By Omoniyi Salaudeen
Today marks the 51st anniversary of Nigeria’s first military coup organised and executed by a group of young army majors on January 15, 1966. Hiding under the guise of corruption among the political class, they struck and overthrew the democratic government of Sir Abubakar Tafawa Balewa in a violent military coup. The leader of the coupists, Major Kaduna Nzeogwu, in his speech, which was broadcast on Radio Kaduna around 12a.m., described their action as a brief and temporary revolution to end corruption and ethnic rivalry. “We wanted to get rid of rotten and corrupt ministers. We wanted to gun down the bigwigs in our way,” he said.
This ultimately led to the assassination of 11 senior politicians, two soldiers and kidnapping of three others. The Lagos branch of the coup was led by Major Emmanuel Ifeajuna with the support of Majors Wale Ademoyega, Don Okafor, Chris Anuforo and Humphrey Chukwuka, while Nzeogwu took the lead in Kaduna.
While announcing an immediate suspension of the constitution, Nzeogwu declared: “In the name of the Supreme Council of the Revolution of the Nigerian Armed Forces, I declare martial law over the Northern Provinces of Nigeria. The Constitution is suspended and the regional government and elected assemblies are hereby dissolved. All political, cultural, tribal and trade union activities, together with all demonstrations and unauthorised gatherings, excluding religious worship, are banned until further notice.
“The aim of the Revolutionary Council is to establish a strong united and prosperous nation, free from corruption and internal strife. Our method of achieving this is strictly military but we have no doubt that every Nigerian will give us maximum cooperation by assisting the regime and not disturbing the peace during the slight changes that are taking place.
“Our enemies are the political profiteers, the swindlers, the men in high and low places that seek bribes and demand 10 percent; those that seek to keep the country divided permanently so that they can remain in office as ministers or VIPs at least, the tribalists, the nepotists, those that make the country look big for nothing before international circles, those that have corrupted our society and put the Nigerian political calendar back by their words and deeds.”
Though the coup was later foiled, this intervention, no doubt, had a profound impact on the nation’s politics. To say the least, it introduced politics of bitterness, distrust and mutual suspicion among different ethnic nationalities into the country.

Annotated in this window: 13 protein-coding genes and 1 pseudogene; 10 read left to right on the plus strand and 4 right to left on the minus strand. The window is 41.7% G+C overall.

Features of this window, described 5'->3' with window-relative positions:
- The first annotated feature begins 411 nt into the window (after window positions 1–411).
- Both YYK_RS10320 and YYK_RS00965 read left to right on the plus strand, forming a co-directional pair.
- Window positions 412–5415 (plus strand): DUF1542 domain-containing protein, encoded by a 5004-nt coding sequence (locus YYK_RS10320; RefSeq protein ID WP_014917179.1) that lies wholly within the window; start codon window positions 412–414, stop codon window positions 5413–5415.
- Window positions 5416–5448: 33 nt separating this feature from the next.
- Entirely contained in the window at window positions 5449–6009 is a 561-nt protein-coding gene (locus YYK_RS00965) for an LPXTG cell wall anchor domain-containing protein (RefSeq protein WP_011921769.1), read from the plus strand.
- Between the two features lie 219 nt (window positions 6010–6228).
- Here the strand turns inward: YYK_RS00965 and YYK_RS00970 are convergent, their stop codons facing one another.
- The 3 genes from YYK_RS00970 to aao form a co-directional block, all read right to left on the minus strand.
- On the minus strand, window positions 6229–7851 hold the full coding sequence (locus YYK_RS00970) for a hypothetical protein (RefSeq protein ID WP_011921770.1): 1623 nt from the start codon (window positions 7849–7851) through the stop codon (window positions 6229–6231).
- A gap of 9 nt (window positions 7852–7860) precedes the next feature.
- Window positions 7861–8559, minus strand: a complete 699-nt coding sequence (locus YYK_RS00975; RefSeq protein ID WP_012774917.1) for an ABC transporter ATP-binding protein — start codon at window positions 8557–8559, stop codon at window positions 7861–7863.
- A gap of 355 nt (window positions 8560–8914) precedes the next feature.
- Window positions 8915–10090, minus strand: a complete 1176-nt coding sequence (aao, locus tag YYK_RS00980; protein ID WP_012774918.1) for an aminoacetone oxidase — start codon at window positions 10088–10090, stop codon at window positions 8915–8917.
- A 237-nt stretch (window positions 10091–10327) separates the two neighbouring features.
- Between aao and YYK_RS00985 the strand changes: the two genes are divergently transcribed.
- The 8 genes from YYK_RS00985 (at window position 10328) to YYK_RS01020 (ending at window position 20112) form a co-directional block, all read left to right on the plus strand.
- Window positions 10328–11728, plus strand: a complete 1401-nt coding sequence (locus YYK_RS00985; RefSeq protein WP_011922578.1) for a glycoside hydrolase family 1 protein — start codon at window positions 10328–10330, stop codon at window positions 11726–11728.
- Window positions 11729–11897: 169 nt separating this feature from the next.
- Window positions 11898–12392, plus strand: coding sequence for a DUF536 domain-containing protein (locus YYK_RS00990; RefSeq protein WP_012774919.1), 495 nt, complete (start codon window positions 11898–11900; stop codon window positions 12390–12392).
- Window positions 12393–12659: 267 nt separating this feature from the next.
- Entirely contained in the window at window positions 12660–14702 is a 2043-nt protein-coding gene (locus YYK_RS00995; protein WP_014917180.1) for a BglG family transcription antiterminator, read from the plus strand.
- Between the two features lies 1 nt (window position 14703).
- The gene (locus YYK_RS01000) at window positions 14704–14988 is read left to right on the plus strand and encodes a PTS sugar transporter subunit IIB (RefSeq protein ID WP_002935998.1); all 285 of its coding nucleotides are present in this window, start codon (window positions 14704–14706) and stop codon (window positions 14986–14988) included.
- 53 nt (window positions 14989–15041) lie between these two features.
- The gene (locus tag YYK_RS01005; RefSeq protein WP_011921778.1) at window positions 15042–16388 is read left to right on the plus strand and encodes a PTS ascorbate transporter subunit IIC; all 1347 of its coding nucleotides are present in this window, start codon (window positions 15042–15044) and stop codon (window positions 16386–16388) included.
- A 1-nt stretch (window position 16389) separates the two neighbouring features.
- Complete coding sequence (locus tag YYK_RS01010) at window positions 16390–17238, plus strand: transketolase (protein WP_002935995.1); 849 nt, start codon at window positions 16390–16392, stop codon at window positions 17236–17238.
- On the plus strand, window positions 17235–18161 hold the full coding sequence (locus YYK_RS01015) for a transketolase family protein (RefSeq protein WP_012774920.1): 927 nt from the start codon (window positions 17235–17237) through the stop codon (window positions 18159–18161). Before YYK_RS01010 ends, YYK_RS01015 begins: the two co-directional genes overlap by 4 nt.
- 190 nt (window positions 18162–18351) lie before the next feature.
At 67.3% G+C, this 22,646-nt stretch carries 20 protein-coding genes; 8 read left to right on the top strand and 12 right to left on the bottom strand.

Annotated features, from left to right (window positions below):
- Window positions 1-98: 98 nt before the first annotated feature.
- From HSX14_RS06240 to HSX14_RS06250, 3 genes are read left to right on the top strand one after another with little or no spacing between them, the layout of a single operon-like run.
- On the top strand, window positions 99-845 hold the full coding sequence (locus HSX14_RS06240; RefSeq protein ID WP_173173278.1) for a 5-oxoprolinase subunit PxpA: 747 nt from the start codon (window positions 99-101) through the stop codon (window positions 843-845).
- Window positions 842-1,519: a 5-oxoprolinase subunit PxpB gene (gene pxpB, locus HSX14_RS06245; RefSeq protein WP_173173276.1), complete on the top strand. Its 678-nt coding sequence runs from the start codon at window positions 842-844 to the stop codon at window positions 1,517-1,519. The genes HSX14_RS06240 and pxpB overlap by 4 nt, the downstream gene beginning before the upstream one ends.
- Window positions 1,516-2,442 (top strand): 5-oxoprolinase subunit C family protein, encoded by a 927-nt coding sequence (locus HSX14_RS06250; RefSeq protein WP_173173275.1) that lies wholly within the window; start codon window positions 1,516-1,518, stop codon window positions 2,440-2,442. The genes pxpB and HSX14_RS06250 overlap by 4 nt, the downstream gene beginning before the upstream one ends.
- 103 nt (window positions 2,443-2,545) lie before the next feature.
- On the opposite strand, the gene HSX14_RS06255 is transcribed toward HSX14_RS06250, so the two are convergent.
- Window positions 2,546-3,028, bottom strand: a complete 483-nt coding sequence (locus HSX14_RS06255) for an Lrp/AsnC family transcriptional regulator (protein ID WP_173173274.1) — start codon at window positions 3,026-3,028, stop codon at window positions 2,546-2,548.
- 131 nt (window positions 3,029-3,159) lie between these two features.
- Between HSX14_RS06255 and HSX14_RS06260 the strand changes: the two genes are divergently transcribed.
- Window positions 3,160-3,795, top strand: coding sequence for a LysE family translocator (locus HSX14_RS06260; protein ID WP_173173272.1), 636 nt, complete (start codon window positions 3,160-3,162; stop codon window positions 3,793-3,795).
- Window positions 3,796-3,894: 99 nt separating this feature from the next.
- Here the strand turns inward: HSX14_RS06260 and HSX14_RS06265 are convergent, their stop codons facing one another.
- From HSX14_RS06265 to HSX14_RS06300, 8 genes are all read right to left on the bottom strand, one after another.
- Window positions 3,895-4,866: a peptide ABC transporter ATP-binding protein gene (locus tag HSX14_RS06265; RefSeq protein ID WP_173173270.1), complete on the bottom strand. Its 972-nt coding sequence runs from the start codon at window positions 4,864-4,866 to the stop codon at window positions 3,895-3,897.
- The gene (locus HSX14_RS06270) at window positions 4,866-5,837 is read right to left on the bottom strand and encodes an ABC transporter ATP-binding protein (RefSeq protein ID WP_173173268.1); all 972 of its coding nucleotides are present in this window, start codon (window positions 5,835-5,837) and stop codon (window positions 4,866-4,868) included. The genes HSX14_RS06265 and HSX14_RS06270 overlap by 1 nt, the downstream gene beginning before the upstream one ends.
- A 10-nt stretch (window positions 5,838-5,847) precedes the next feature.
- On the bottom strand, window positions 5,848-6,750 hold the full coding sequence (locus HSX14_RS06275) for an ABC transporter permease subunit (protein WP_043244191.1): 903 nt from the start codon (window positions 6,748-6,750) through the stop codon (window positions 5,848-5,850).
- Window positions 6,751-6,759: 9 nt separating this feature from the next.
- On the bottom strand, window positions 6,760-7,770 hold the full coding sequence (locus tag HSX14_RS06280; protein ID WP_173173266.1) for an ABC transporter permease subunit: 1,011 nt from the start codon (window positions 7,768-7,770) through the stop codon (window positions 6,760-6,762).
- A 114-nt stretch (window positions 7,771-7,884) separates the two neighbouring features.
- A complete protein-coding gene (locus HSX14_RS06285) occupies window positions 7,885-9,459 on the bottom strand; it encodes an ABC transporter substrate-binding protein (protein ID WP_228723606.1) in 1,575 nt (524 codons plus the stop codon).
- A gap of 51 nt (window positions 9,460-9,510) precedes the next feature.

Execution of the coup
In executing their plan, the coup plotters simultaneously attacked the cities of Kaduna, Ibadan, and Lagos and blocked the Niger and Benue Rivers before they were subdued. Nzeogwu, who was the Chief Instructor at the Nigerian Defence Academy in Kaduna, carried out reconnaissance on Ahmadu Bello’s mansion in Kaduna. He had to conscript young soldiers from the Nigerian Military Training College at Kaduna to his troop because his control of the army was said to be little.
In Lagos, according to an account of the coup, about 2a.m, Major Emmanuel Ifeajuna and some lieutenants from the 2nd Brigade Headquarters made their way to Prime Minister Abubakar Balewa’s residence and overpowered the police officers standing him. Ifeajuna then kicked down the door of the Prime Minister’s bedroom before leading him out at gunpoint. The army’s GOC Johnson Aguiyi-Ironsi was tipped off about the coup by a telephone call from Lt. Col. James Pam. Shortly after ending his telephone call with Ironsi, Pam was abducted from his house and shot dead by Major Chris Anuforo. Col. Kur Mohammed and Minister of Finance, Festus Okotie-Eboh, were initially kidnapped, but were later killed. Balewa’s body was discovered at a roadside near Lagos after six days.
Acting President, Nwafor Orizu, subsequently made a nationwide broadcast after he had briefed President Nnamdi Azikiwe on the phone the decision of the cabinet, announcing the “voluntary” transfer of power to the armed forces. Azikwe had travelled out of the country before the military struck. Aguiyi-Ironsi then made his own broadcast, accepting the “invitation”. On January 17, Aguiyi-Ironsi established the Supreme Military Council in Lagos and effectively suspended the constitution.